Normal/Magic is a diptych of two magical realism style stories, “Magic for Beginners”, written by Natalie Piegari and directed by Sam Mauceri and “Normal Sea,” where Sam Mauceri slides over to the writing side, directed by Riley Bartlebaugh (that doesn’t technically include the charming, theatrical interlude where the company leans in and changes costumes and sets to a neat little ditty right before our eyes). Normal/Magic is being performed in A:9 in the basement of the MLK Memorial Library. It is a colorless room turned into rudimentary theater by the addition of some pipe and drape, a small stage, some technology, and a few chairs. The pretense of the fourth wall is already out the window and the space affords no luxuries, so it is nice to see a production embrace the theatrical possibilities of a room and letting it all hang out (given the themes of the stories, it seems like a philosophical choice as well). It is also nice to be reminded what can be done with four fixtures, three colors, and some Christmas lights, props to designer David Allison for that.
“Magic for Beginners” takes place in a basement (felt right at home in the basement of the MLK) as three teenage girls host an anti-prom, which for one of them, Harper, means casting a hex on the popular girl at school who won prom queen with the assistance of her friends, Jubilee and Darling (who really hates to be called that). The hex goes awry and Harper and Darling accidental channel a fruit bat into the body of their friend Jubilee. All three performers, Natalie Piegari, Jackie Madejski, and Sydney Lawson, have a nice chemistry that showcases the balance of the characters between angry irony, earnestness, and level-headedness. The light comic tone perfectly suits a wacky premise, though how a person channels a fruit bat exactly is a puzzle that the script never quite manages to solve.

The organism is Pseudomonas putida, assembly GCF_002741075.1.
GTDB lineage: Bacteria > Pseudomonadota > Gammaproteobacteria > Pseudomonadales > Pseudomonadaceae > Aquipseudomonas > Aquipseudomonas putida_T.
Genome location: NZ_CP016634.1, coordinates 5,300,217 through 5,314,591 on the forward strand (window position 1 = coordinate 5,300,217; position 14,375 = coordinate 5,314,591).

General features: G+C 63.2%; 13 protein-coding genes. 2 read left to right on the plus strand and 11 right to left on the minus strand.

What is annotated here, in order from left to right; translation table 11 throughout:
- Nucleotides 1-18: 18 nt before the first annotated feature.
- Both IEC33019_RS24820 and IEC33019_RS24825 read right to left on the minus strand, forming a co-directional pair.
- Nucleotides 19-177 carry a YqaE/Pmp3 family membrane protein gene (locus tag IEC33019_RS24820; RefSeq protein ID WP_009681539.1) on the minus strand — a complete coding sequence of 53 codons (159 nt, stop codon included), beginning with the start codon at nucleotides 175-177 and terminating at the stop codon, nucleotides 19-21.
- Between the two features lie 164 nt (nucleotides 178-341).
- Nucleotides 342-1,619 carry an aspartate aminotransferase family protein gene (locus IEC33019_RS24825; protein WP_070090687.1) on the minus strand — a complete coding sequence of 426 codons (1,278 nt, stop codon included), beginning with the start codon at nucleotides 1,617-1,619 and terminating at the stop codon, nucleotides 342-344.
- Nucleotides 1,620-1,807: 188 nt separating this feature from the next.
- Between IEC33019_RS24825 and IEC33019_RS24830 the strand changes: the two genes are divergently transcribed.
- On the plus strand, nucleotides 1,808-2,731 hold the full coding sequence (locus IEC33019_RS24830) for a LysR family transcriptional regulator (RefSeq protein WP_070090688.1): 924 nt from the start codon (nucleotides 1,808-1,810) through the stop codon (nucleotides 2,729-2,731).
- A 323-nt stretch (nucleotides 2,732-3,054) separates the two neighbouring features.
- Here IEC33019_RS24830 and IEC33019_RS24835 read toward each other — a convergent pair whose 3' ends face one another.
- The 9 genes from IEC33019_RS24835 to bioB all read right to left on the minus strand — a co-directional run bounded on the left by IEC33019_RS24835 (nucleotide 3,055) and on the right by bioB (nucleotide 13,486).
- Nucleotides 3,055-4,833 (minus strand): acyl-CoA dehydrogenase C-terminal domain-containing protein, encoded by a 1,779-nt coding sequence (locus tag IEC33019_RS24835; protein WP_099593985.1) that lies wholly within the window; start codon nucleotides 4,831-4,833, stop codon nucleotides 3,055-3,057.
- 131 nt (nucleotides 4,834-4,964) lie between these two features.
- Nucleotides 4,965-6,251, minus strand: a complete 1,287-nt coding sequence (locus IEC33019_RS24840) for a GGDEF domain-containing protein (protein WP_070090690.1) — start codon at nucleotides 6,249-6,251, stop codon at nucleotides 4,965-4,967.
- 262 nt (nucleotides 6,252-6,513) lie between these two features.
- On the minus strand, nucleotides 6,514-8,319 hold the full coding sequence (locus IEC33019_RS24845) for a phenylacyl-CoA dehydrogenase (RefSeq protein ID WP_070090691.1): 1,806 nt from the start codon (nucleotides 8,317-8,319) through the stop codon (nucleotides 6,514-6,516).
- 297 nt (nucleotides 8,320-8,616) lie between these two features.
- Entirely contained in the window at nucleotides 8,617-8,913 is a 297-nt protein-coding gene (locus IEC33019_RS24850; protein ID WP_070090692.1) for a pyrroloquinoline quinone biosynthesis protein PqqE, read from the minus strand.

“Normal Sea” tacks even harder into the magical realism vibe when gay couple, Erin (Sydney Lawson) and Lily (Natalie Piegari) discover that Lily of them is pregnant . . . with a sea lion. The crazy premise that lets the troupe explore, as the director’s note in their thoughtful program, what we gain or lose in the pursuit of normalcy. The piece is zanier than the one about teenaged girls and fruit bats, but the comedy is less evenly spaced. It accelerates toward the end, especially when a drunken Erin imagines her future sea lion child talking to her at a bar. The sea lion is a puppet voiced hilariously by Jackie Madejski (who does yeoman’s work as a jack of all parts in “Normal Sea”), while the first half of the play suffers from an attempt at being an earnest relationship drama while Erin struggles to grasp how anyone could have a sea lion baby. The play is so much better when the conflict over how to be normal moves to a place that embraces the crazy, instead of circling the drain of a kitchen sink drama. The sea lion baby plot device for exploring normalcy is a bit too thin until the end when it becomes is just crazy enough to work.
The Normal/Magic team doesn’t appear to be part of any theatre company or have founded one of their own just yet, but the company’s chemistry, earnestness, and collaborative dedication to exploring particular types of stories makes me hope that they will not be producing one offs, even ones as promising as Normal/Magic, for very long.
Running Time: 70 minutes, with no intermission.
Check other reviews and show previews on DCMetroTheaterArts’ 2016 Capital Fringe Page.